3.3.1. Effect of the temperature Fig. 6(a) shows the effect of the adsorption temperature on the retention of copper, at temperature levels of 298, 313 and 333 K. Series of experiments have been carried out to investigate the effect of temperature, with a constant concentration of 50 mmol/L and pH value of 4. Fig. 6(a) displays the adsorption capacity of Cu(II) ions increased with time and achieved a maximum value at 60 min. Afterwards, the adsorption capacity reached a constant value, which pointed out that no more Cu(II) ions were further adsorbed by modiﬁed chrysotile. To ensure the achievement of adsorption equilibrium, the adsorption experiments were carried out for 180 min, although the equilibration time was found to be about 60 min. It can be indicated that the adsorption of the Cu(II) ions at varied temperatures are increased instantly at initial 10 min and then keep increasing gradually until the equilibrium is reached. Although the time to reach equilibrium at different temperatures is basically the same, the adsorption quantity of Cu(II) ions at 333 K in 10 min is signiﬁcantly more than those of 298 and 313 K. Moreover, the maximum adsorption capacity of Cu(II) ions increased from 1.082 mmol/g at 298 K to 1.360 mmol/g
Table 2 Langmuir and Freundlich adsorption constants obtained at different temperature. Temperature (K)
Fig. 3. Linearized Langmuir isotherms obtained from Cu(II) ion adsorption on modiﬁed chrysotile.
298 313 333
Freundlich constants 2
1.357 1.477 1.574
0.120 0.192 0.289
0.988 0.993 0.995
0.240 0.336 0.452
0.393 0.352 0.303
0.969 0.947 0.945
K. Liu et al. / Applied Clay Science 80-81 (2013) 38–45
Table 3 Several adsorbents derived from natural products with high adsorption capacities of Cu(II) ions.
Table 4 Thermodynamic parameters for the adsorption of Cu(II) ions by modiﬁed chrysotile. ΔG0 (kJ/mol)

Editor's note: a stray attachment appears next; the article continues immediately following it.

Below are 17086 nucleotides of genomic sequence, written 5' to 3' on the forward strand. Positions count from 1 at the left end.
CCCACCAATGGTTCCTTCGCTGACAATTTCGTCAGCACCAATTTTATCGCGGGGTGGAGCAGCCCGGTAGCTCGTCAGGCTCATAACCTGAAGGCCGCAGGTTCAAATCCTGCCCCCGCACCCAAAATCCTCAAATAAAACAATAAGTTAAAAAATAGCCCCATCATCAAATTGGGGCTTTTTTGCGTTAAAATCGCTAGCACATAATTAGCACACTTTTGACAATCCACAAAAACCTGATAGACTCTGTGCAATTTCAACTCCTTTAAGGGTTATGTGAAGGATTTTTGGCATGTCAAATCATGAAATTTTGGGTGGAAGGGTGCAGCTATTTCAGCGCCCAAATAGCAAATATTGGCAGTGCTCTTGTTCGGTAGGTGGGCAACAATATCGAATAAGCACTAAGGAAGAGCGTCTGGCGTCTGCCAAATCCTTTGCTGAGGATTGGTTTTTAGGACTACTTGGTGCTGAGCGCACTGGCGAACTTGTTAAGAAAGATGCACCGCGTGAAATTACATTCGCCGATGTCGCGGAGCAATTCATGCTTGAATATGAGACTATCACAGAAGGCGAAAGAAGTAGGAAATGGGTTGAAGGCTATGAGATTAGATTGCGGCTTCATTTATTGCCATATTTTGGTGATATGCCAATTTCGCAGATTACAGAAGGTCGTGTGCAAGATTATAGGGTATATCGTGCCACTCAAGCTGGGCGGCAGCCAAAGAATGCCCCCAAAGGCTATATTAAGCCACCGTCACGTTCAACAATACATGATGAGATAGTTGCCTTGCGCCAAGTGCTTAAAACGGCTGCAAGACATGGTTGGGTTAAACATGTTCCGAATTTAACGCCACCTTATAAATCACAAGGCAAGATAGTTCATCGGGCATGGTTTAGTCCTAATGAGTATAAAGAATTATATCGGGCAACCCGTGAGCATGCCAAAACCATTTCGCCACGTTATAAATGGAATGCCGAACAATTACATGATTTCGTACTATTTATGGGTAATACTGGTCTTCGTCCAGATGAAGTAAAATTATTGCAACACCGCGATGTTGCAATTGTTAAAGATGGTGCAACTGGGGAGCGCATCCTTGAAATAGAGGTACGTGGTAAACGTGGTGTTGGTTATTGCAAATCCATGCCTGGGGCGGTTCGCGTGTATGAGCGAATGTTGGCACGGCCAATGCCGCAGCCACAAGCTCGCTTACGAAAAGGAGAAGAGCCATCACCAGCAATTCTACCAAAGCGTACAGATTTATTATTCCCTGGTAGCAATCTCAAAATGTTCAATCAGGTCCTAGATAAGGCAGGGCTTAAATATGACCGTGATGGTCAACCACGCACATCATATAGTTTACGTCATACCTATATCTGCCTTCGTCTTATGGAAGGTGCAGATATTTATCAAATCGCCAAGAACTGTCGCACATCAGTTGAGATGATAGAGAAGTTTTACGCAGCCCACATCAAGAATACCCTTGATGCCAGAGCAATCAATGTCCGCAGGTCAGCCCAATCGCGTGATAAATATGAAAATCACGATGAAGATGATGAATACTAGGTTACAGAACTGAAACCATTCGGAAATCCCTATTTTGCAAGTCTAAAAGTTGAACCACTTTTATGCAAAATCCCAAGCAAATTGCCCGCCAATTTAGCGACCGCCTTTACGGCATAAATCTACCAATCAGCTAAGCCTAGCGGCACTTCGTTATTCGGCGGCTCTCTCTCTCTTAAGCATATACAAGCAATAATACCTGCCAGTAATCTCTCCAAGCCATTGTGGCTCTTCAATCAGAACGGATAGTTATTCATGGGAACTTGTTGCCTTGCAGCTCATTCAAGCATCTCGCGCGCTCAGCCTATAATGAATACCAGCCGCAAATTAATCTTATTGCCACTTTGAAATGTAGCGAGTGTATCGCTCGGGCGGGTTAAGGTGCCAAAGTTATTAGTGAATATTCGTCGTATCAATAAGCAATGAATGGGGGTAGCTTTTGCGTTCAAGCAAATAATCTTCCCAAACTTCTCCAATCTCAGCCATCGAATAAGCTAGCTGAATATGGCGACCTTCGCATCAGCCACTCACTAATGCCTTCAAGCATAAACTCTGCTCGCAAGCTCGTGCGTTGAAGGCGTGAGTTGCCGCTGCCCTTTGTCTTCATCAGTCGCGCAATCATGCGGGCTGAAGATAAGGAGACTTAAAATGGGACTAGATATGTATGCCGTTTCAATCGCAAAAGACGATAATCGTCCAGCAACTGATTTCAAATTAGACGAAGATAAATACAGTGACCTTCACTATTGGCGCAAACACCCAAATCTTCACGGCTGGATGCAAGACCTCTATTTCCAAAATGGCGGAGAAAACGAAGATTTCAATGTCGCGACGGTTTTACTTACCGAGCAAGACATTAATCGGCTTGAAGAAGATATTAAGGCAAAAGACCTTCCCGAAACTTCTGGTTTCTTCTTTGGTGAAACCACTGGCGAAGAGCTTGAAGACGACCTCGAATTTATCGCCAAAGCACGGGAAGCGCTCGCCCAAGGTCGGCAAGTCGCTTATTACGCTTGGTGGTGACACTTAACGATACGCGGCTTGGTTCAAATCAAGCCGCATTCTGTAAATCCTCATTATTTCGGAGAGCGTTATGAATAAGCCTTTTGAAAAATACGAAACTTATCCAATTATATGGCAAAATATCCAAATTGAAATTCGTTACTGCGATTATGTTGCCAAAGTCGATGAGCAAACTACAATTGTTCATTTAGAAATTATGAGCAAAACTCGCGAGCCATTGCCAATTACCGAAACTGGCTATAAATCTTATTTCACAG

Adsorption capacity (mmol/g)
Mauritanian clay Modiﬁed rice husk Hazelnut shell activated carbon Modiﬁed montmorillonite by OMHP Chitosan Dried sunﬂower leaves Pecan shell carbon Montmorillonite Modiﬁed chrysotile by γ-APS treated sugar beet pulp Modiﬁed montmorillonite by ethylenediamine Hazelnut shell activated carbon Papaya seed
0.74 0.86 0.92 1.19 1.25 1.40 1.48 1.52 1.57 1.87 1.94
Ely et al. (2011) Ye et al. (2012) Demirbas et al. (2009) Abou-El-Sherbini and Hassanien (2010) Schmuhl et al. (2001) Benaissa and Elouchdi (2007) Shawabkeh et al. (2002) Kozak et al. (2010) This study Altundogan et al. (2007) Kozak et al. (2010)
three mechanisms (Deng et al., 2003; Fonseca and Airoldi, 2001; Parida et al., 2012). Firstly, an ion-exchange process takes place, in which the proton in the residual hydroxyl groups is exchanged with the Cu(II) ions in solution; secondly, the amino groups attached to the surface of chrysotile complex Cu(II) ions by using the available basic nitrogen atoms; thirdly, the protonated amino group complex or adsorb Cu(II) ions by chelating or ion-exchange. These three mechanisms can be described by Eqs. (7), (8) and (9):